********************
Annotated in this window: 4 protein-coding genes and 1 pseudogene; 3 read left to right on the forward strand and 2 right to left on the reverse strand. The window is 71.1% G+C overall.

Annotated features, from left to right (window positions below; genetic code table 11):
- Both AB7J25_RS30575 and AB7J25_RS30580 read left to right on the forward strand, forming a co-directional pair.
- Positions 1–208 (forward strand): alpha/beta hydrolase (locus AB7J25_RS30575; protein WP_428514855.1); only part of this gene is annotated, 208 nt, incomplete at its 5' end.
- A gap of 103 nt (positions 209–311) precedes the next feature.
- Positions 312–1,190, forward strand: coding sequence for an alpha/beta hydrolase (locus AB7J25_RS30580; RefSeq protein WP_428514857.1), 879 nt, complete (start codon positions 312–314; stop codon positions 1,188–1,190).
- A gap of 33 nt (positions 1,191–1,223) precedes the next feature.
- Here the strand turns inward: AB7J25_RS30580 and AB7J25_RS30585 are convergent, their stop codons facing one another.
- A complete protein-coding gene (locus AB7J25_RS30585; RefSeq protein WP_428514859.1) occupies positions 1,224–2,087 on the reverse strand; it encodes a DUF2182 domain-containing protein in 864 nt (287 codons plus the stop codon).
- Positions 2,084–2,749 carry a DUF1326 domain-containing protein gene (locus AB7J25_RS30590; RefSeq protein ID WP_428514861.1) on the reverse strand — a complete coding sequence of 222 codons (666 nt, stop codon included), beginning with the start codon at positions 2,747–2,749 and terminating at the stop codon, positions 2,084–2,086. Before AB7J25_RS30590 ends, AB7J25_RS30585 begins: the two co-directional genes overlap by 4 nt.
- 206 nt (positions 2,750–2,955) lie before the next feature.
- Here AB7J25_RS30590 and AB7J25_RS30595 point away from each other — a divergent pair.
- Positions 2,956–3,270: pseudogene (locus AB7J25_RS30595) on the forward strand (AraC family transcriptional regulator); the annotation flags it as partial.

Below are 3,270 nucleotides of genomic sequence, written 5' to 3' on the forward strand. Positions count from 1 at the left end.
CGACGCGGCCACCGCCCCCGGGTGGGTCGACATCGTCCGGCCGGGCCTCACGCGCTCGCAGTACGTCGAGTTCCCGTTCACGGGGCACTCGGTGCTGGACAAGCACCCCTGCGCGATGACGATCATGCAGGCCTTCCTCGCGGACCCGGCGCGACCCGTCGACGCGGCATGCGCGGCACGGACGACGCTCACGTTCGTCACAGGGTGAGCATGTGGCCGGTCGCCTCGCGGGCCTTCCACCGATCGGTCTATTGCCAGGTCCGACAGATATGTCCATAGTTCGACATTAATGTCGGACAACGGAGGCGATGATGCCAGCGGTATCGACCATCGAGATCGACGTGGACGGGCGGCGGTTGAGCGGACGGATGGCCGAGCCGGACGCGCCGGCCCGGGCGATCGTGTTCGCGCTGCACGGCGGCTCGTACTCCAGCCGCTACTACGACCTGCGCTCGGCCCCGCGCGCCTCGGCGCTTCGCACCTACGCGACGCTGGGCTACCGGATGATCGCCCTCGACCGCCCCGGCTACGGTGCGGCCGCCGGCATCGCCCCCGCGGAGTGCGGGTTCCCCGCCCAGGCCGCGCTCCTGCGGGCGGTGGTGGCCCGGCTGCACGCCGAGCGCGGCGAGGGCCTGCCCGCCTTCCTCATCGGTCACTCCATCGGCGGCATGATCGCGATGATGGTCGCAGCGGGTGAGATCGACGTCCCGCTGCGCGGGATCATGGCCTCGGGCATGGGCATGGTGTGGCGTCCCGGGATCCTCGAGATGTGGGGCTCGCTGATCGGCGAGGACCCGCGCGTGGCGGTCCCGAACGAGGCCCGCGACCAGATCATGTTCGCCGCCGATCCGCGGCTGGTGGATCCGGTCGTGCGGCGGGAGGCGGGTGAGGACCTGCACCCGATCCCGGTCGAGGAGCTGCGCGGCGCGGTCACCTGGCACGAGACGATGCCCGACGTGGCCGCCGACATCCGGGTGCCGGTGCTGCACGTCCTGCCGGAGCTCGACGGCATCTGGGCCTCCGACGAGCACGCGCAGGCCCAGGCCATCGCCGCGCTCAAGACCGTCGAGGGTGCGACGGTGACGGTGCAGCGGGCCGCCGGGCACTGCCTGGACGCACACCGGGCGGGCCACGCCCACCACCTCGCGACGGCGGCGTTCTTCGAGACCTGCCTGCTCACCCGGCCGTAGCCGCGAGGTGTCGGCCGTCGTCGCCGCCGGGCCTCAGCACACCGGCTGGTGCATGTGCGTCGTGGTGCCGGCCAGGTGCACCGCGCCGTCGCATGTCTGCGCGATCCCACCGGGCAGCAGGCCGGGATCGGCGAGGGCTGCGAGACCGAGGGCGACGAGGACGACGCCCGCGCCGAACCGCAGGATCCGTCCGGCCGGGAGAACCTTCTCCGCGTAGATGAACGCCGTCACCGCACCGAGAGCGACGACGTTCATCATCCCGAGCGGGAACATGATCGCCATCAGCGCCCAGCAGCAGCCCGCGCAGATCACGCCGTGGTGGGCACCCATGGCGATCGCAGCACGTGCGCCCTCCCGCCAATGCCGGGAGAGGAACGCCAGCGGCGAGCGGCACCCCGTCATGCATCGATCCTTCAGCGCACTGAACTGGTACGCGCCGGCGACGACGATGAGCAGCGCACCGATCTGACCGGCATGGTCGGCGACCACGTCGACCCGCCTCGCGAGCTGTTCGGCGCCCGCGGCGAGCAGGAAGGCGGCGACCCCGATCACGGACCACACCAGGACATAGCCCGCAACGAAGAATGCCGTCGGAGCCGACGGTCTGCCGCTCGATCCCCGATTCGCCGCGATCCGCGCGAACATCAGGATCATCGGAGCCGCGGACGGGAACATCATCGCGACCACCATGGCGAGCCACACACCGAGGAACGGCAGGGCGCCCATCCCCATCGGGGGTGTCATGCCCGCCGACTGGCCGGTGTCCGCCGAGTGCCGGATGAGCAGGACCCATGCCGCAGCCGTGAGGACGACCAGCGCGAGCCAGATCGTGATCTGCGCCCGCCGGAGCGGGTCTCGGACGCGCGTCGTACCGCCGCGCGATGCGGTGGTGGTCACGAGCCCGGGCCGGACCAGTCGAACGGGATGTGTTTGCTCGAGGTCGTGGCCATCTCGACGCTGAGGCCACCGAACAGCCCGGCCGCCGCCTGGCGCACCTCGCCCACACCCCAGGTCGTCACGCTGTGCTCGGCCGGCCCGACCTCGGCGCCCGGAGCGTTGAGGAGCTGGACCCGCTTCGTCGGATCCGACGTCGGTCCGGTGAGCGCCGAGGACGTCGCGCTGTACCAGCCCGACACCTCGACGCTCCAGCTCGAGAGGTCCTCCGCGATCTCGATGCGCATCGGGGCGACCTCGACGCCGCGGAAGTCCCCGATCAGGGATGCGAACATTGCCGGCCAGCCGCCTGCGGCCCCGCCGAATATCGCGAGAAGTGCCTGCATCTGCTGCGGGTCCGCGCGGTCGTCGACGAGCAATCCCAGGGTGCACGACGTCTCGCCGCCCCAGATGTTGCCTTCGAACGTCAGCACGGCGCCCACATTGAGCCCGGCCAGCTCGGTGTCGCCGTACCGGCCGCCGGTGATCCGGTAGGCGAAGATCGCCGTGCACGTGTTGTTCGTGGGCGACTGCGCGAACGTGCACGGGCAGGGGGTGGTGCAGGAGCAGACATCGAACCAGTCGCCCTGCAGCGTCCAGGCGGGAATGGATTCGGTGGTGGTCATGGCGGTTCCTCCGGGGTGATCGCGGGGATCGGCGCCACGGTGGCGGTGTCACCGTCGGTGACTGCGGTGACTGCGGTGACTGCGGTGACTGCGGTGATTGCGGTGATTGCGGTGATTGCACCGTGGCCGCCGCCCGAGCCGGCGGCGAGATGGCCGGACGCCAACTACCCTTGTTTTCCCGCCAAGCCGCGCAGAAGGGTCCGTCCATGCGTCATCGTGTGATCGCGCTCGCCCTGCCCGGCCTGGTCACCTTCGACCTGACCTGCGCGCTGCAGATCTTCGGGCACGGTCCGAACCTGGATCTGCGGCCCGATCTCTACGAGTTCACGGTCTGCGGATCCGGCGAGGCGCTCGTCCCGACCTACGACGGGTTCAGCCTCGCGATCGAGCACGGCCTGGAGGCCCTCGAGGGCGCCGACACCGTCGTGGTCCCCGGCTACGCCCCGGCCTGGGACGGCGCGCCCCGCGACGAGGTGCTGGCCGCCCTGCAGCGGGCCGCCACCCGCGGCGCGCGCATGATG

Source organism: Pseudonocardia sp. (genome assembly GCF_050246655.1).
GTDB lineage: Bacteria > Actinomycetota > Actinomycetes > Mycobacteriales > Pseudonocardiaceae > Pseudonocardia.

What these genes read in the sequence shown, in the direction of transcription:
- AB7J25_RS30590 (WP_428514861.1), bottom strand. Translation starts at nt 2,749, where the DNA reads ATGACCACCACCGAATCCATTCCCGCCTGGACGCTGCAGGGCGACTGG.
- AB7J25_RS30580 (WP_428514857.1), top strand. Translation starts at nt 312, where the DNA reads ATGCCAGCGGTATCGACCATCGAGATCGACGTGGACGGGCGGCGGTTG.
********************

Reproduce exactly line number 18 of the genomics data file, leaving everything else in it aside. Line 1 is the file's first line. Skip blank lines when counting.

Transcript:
What these genes read in the sequence shown, in the direction of transcription: